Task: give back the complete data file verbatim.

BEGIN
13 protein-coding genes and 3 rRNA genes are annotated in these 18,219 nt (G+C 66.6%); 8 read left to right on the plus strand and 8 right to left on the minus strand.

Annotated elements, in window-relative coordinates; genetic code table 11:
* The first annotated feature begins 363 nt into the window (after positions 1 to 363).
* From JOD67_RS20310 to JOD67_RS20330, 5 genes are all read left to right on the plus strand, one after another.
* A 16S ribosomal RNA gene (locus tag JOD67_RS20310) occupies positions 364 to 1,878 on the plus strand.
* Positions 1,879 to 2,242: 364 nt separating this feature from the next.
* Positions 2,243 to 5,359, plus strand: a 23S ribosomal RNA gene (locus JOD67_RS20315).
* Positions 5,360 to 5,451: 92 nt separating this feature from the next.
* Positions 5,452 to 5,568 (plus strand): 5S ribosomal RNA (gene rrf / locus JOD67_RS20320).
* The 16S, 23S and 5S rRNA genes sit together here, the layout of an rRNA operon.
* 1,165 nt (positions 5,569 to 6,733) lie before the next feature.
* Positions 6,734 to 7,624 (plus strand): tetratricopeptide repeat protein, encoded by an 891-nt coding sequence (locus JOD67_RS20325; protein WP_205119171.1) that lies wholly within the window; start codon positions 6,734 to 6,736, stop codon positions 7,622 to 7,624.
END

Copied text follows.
13 protein-coding genes and 3 rRNA genes are annotated in these 18,219 nt (G+C 66.6%); 8 read left to right on the plus strand and 8 right to left on the minus strand.

Annotated elements, in window-relative coordinates; genetic code table 11:
* The first annotated feature begins 363 nt into the window (after positions 1 to 363).
* From JOD67_RS20310 to JOD67_RS20330, 5 genes are all read left to right on the plus strand, one after another.
* A 16S ribosomal RNA gene (locus tag JOD67_RS20310) occupies positions 364 to 1,878 on the plus strand.
* Positions 1,879 to 2,242: 364 nt separating this feature from the next.
* Positions 2,243 to 5,359, plus strand: a 23S ribosomal RNA gene (locus JOD67_RS20315).
* Positions 5,360 to 5,451: 92 nt separating this feature from the next.
* Positions 5,452 to 5,568 (plus strand): 5S ribosomal RNA (gene rrf / locus JOD67_RS20320).
* The 16S, 23S and 5S rRNA genes sit together here, the layout of an rRNA operon.
* 1,165 nt (positions 5,569 to 6,733) lie before the next feature.
* Positions 6,734 to 7,624 (plus strand): tetratricopeptide repeat protein, encoded by an 891-nt coding sequence (locus JOD67_RS20325; protein WP_205119171.1) that lies wholly within the window; start codon positions 6,734 to 6,736, stop codon positions 7,622 to 7,624.